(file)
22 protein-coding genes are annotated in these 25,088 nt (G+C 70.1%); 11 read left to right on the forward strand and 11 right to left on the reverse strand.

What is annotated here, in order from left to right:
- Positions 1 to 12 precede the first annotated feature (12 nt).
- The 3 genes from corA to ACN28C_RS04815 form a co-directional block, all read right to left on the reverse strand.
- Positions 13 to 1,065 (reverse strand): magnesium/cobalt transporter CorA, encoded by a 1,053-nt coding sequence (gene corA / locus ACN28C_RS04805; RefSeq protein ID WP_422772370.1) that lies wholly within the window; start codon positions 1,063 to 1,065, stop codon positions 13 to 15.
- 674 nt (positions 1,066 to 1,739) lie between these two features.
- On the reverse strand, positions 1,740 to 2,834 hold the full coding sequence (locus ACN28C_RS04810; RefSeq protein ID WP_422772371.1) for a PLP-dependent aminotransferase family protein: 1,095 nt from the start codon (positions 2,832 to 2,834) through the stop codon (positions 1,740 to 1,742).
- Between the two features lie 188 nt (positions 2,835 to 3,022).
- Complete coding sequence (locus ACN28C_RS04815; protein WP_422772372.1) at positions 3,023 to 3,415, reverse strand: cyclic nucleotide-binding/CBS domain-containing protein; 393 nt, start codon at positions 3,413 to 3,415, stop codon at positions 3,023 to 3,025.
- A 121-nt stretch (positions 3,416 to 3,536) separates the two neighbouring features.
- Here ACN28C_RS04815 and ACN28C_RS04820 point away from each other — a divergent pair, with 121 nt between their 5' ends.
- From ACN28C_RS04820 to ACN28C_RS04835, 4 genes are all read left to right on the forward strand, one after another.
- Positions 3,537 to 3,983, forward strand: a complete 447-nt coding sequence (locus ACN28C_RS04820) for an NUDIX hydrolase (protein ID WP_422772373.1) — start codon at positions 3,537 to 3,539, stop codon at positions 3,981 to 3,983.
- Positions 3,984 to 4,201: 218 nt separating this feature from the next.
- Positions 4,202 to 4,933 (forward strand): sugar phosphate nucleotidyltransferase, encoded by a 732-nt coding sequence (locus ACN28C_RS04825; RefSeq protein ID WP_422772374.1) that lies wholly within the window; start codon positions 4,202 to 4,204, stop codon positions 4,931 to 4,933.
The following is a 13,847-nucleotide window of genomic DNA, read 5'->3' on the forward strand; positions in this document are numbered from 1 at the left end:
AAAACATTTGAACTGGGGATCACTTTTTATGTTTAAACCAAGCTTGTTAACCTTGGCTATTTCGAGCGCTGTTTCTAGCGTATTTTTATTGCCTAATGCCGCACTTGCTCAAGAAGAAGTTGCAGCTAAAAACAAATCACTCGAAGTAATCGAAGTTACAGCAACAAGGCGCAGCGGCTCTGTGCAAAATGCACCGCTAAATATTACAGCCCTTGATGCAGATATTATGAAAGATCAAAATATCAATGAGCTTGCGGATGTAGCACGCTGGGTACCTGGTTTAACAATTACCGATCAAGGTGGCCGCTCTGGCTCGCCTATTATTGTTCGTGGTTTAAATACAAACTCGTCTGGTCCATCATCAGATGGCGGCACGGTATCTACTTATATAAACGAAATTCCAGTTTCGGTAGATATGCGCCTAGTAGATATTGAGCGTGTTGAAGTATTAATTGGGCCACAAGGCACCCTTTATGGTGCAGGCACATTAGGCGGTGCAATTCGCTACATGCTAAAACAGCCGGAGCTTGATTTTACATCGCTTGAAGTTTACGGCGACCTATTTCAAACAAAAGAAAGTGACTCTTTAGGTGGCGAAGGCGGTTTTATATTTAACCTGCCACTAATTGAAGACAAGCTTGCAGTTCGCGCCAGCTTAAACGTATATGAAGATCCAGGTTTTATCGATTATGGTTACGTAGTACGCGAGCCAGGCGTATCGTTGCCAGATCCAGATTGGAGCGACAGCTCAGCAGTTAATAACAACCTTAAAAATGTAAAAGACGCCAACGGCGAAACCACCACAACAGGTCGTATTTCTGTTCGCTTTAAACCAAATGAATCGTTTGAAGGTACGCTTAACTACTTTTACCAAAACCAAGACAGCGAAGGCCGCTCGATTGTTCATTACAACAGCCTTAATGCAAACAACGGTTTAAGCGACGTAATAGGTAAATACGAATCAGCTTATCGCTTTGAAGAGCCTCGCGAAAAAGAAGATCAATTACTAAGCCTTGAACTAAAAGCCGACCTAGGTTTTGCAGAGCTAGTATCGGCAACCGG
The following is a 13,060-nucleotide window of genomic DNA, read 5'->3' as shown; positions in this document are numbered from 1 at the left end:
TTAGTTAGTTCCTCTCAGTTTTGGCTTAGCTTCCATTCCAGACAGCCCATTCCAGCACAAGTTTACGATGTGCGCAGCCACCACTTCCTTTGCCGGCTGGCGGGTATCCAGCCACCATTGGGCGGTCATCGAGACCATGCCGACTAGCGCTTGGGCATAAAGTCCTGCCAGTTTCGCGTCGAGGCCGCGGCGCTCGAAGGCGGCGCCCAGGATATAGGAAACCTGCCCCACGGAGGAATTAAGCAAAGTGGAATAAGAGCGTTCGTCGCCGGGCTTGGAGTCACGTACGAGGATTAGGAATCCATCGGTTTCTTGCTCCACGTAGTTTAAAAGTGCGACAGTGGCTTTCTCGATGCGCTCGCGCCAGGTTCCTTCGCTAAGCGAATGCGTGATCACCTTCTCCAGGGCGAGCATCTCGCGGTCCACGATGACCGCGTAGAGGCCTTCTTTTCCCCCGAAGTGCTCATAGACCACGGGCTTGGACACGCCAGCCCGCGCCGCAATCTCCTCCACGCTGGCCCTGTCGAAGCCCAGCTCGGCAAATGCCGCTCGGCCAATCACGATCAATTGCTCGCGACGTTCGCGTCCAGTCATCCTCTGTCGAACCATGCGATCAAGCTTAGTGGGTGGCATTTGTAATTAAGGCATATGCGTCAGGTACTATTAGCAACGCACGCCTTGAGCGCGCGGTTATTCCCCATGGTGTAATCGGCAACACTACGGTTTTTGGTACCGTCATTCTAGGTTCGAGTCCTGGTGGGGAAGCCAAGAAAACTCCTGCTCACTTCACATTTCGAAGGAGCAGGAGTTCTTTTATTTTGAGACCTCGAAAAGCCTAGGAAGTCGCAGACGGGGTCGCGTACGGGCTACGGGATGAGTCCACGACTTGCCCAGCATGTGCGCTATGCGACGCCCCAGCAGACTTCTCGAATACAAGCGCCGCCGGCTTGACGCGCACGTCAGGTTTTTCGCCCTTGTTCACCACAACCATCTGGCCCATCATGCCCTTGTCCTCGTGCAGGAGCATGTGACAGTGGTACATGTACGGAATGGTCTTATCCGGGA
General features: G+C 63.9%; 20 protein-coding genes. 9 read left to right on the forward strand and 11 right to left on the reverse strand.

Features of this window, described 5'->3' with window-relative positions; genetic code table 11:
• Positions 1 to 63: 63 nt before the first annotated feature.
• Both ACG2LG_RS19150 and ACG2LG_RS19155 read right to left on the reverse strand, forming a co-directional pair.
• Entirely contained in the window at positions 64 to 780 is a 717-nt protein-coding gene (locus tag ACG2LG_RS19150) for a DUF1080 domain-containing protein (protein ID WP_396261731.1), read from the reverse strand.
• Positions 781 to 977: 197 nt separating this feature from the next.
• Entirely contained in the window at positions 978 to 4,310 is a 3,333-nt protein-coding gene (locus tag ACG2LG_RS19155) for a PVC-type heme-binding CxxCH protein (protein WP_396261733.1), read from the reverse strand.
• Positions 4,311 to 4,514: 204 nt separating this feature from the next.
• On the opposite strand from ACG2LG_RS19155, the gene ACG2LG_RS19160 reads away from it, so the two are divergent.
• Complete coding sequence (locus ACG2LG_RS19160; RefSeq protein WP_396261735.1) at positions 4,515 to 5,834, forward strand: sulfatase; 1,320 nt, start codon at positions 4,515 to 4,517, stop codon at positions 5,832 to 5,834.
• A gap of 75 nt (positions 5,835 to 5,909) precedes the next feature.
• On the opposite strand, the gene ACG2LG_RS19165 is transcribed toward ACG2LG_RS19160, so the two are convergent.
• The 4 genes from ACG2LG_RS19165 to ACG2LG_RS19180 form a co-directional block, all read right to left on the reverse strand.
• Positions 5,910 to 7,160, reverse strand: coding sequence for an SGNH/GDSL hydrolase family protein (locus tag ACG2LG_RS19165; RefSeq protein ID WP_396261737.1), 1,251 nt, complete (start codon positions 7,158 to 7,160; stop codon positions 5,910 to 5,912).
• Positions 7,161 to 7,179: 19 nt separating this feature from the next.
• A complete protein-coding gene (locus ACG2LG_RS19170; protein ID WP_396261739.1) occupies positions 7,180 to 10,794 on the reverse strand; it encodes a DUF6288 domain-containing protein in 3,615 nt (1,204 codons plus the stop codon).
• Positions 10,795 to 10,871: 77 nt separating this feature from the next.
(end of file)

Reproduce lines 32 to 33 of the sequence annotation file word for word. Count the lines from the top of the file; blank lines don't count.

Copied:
• The 4 genes from ACG2LG_RS19165 to ACG2LG_RS19180 form a co-directional block, all read right to left on the reverse strand.
• Positions 5,910 to 7,160, reverse strand: coding sequence for an SGNH/GDSL hydrolase family protein (locus tag ACG2LG_RS19165; RefSeq protein ID WP_396261737.1), 1,251 nt, complete (start codon positions 7,158 to 7,160; stop codon positions 5,910 to 5,912).